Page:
The Rights of Unmarried Parents - Nevada

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Definitions

Citation: Rev. Stat. §§ 128.016; 126.021; 126.051

The term 'putative father' means a person who is or is alleged or reputed to be the other parent of an nonmarital child.

The term 'parent and child relationship' means the legal relationship existing between a child and their natural or adoptive parents on which the law confers or imposes rights, privileges, duties, and obligations. It includes the mother and child relationship and the father and child relationship. This subsection does not preclude a determination by a court that a child has such a legal relationship with more than two persons.

A person is presumed to be the natural other parent of a child if any of the following apply:

  • The child's parents are or have been married to each other and the child is born during the marriage or within 285 days after the marriage is terminated.
  • The child's parents were cohabiting for at least 6 months before the period of conception and continued to cohabit through the period of conception.
  • Before the child's birth, the child's parents have attempted to marry each other, and either of the following apply:
    • If the attempted marriage could be declared invalid only by a court, the child is born during the attempted marriage, or within 285 days after its termination.
    • If the attempted marriage is invalid without a court order, the child is born within 285 days after the termination of cohabitation.
  • While the child is a minor, the person receives the child into their home and openly holds out the child as their natural child.

A conclusive presumption that a person is the natural parent of a child is established if tests for the typing of blood or genetic identification show a probability of 99 percent or more that they are is the genetic parent. That presumption may be rebutted if they establish that they have an identical sibling who may be the genetic parent.

Use of Parentage Registries

Citation: Rev. Stat. §§ 440.280; 440.283; 126.053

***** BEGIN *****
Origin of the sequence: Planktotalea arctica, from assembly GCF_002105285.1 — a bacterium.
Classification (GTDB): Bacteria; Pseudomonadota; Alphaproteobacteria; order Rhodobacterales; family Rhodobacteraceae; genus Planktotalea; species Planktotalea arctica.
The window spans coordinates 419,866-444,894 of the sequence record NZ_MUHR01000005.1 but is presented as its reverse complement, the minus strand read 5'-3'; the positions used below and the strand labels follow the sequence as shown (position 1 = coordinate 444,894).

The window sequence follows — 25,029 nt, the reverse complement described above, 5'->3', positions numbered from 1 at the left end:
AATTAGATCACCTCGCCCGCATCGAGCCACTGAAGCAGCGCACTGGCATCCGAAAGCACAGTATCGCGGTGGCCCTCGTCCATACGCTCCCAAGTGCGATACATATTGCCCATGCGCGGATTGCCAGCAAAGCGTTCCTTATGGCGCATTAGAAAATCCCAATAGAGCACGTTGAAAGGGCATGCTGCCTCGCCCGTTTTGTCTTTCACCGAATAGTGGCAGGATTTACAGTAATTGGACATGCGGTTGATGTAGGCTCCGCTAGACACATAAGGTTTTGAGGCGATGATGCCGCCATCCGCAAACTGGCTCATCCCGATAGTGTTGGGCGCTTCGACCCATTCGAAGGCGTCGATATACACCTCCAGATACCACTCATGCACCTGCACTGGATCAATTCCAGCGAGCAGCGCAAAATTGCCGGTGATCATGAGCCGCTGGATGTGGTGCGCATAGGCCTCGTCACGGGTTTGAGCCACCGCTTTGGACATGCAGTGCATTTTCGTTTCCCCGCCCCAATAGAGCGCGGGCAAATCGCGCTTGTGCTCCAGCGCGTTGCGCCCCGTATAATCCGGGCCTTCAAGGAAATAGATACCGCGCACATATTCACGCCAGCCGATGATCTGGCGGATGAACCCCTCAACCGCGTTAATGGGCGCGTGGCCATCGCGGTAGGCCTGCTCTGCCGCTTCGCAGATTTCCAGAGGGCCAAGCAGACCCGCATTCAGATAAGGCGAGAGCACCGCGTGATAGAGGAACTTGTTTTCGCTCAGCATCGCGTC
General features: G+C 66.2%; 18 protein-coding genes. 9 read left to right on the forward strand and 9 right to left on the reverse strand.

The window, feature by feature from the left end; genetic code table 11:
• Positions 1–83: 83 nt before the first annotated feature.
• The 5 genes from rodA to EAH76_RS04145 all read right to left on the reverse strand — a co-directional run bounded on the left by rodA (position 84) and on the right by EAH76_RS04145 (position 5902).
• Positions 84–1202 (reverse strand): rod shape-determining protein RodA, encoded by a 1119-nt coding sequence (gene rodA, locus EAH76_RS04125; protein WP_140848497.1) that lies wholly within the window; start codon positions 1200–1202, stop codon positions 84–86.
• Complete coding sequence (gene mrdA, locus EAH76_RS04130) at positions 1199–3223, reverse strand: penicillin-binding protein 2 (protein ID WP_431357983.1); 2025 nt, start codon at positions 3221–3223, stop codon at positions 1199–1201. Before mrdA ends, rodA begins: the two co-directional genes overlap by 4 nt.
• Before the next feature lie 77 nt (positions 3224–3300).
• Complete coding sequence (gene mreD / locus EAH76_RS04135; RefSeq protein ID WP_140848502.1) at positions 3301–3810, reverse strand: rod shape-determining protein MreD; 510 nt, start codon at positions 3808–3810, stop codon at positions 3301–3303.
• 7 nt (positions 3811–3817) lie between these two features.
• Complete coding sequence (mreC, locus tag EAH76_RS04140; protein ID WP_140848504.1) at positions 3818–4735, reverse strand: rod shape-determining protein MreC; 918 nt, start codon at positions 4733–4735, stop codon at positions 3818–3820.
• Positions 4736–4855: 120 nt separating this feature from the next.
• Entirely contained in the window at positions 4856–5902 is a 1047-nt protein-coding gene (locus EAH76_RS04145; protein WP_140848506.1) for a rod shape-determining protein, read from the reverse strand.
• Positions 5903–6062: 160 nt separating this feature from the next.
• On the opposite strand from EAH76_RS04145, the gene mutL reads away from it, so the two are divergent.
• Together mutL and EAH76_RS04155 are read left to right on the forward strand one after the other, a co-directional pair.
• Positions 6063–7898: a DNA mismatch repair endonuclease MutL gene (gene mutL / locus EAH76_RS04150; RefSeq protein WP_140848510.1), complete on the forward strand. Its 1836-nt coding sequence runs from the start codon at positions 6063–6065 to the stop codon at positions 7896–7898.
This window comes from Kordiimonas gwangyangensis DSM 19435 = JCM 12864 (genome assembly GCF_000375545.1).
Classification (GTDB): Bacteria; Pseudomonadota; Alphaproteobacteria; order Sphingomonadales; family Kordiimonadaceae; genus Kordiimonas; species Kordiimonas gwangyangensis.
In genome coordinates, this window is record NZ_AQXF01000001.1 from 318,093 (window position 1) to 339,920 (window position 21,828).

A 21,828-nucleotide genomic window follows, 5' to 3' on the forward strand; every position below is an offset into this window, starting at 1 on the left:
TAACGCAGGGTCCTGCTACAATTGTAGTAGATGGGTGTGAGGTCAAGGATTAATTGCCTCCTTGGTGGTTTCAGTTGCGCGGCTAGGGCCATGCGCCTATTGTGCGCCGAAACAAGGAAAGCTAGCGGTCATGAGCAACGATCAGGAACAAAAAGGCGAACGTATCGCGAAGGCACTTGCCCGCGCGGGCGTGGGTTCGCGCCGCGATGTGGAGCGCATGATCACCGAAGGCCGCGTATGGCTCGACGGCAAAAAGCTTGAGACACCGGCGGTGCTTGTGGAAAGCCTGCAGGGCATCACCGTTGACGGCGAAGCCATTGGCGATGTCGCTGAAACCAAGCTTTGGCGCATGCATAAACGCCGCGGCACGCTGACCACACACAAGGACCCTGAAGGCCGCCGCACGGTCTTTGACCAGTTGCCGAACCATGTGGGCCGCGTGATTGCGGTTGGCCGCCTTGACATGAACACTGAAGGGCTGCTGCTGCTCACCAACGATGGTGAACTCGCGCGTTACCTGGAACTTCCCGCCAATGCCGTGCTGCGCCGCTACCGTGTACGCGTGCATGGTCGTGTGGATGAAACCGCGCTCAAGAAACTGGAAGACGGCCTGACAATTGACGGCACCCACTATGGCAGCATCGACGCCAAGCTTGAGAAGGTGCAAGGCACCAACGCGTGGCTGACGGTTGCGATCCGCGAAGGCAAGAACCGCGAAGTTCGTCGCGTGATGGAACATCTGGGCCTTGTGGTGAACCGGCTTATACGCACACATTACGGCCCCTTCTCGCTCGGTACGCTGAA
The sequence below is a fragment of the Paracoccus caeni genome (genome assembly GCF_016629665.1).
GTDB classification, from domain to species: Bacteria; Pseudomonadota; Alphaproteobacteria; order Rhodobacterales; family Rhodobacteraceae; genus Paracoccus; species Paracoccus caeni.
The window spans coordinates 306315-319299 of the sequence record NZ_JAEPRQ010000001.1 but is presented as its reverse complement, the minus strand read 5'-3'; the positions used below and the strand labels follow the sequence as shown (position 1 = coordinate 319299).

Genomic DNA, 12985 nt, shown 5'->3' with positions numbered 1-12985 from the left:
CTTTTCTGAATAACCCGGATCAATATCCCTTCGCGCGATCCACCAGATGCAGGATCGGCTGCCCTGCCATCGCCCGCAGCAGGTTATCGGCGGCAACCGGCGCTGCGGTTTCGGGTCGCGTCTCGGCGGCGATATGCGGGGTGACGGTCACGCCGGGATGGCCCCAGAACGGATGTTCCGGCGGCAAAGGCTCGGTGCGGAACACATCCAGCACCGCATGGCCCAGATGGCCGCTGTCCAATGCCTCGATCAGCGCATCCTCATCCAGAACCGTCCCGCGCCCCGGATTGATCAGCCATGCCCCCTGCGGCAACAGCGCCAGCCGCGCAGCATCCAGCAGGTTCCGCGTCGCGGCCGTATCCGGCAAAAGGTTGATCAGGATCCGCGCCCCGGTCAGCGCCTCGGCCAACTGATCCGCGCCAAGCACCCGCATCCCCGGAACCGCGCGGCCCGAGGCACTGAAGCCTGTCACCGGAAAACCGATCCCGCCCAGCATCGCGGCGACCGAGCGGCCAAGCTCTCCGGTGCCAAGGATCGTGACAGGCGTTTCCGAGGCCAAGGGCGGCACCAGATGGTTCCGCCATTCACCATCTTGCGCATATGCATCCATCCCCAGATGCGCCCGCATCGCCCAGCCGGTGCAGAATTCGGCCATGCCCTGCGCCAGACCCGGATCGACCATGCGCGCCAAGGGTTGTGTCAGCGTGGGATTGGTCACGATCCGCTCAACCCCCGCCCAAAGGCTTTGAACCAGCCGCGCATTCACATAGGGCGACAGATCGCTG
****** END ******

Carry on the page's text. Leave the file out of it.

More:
If the person who gave birth to the child was unmarried at the time of the child's birth, the name of the other parent may be entered on the original certificate of birth if the parents of the child have signed a declaration for the voluntary acknowledgment of parentage.

Before providing a declaration for the acknowledgment of parentage to the person who gave birth to the child or a person who wishes to acknowledge the parentage of the child, the hospital or other entity shall ensure that the person who gave birth to the child and the person who wishes to acknowledge parentage are given notice, orally and in writing, of the rights, responsibilities, and legal consequences of, and the alternatives to, signing the declaration for the acknowledgment of parentage.

A declaration for the voluntary acknowledgment of parentage shall be deemed to have the same effect as a judgment or order of a court determining the existence of the relationship of parent and child if the declaration is signed in this or any other State by the parents of the child. A declaration for the voluntary acknowledgment of parentage that is signed pursuant to this subsection is not required to be ratified by a court of this State before the declaration is deemed to have the same effect as a judgment or order of a court determining the existence of the relationship of parent and child.

Alternate Means to Establish Parentage

Citation: Rev. Stat. §§ 126.071; 126.131